BHP Billiton Considers Sale of UK Petroleum Operations
12/19/2012| 03:42am US/Eastern
By Robb M. Stewart
MELBOURNE--BHP Billiton (>> BHP Billiton Limited) is considering exiting its U.K. petroleum operations, including crude oil and natural gas fields and a processing plant, as part of ongoing efforts to tighten the focus of its portfolio of mining and energy assets.
The Anglo-Australian company has launched a strategic review of the business and is exploring options, include the possible sale of the assets, a spokeswoman said Wednesday in an emailed reply to questions. However, she said the process was at a very early stage and no decision to sell has been made.
BHP operates Liverpool Bay, which consists of five producing offshore gas and oil fields in the Irish Sea and the Point of Ayr onshore processing plant in north Wales, and associated infrastructure. It owns a 46.1% stake in the operation, while ENI SpA (E) owns the rest.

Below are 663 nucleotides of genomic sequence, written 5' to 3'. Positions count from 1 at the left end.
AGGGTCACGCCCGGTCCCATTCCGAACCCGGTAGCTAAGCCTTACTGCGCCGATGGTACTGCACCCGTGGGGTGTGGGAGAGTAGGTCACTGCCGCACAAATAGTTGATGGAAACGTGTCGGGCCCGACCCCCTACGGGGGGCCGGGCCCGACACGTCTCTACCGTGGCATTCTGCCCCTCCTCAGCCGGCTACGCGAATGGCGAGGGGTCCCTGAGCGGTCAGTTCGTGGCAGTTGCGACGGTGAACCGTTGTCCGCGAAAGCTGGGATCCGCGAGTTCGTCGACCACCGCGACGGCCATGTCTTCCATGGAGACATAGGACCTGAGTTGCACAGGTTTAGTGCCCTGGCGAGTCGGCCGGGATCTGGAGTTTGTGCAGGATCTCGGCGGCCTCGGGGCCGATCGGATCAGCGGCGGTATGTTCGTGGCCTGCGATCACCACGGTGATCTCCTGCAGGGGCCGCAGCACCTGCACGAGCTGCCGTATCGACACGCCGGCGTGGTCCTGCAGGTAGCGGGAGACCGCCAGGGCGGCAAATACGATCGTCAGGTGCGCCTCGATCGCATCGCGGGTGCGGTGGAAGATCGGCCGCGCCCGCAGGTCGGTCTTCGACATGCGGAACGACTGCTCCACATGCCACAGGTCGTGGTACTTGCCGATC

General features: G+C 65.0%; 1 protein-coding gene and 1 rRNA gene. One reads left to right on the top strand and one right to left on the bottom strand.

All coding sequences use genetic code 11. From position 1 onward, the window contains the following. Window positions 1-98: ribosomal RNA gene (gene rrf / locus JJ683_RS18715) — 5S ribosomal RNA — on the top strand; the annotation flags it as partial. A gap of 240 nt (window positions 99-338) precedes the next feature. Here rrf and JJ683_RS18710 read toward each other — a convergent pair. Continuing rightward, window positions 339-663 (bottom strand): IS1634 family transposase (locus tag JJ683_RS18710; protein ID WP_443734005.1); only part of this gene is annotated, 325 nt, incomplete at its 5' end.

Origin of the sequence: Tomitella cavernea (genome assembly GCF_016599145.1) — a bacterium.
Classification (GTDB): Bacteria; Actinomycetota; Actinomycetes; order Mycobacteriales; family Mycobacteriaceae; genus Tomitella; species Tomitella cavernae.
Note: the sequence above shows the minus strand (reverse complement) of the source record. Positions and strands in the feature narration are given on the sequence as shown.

The Melbourne-based company also holds a 16% non-operating interest in the Bruce oil and gas field in the North Sea and operates the Keith field in which it has a 31.83% stake.
Earlier this month, BHP agreed to sell a minority interest in the planned Browse gas-export project off Western Australia to PetroChina Co. (>> PetroChina Company Limited) for US$1.63 billion in cash. In recent months, it has also signed a deal to sell its diamonds business in northern Canada to Harry Winston Diamond Corp. (>> Harry Winston Diamond Corporation) for US$500 million in cash, completed the sale of a 37% stake in a South African minerals sands business to partner Rio Tinto PLC (>> Rio Tinto plc) for US$1.7 billion and said it would sell an undeveloped uranium deposit in Australia to Cameco Corp. (>> Cameco Corporation) for US$430 million.
Analysts have said the sale of assets where BHP either doesn't have a controlling interest or where the businesses lack scale and can't be significantly expanded will help support ambitious plans to spend roughly US$22 billion on BHP's U.S. shale oil and gas and other businesses this financial year.
Write to Robb M. Stewart at email@example.com
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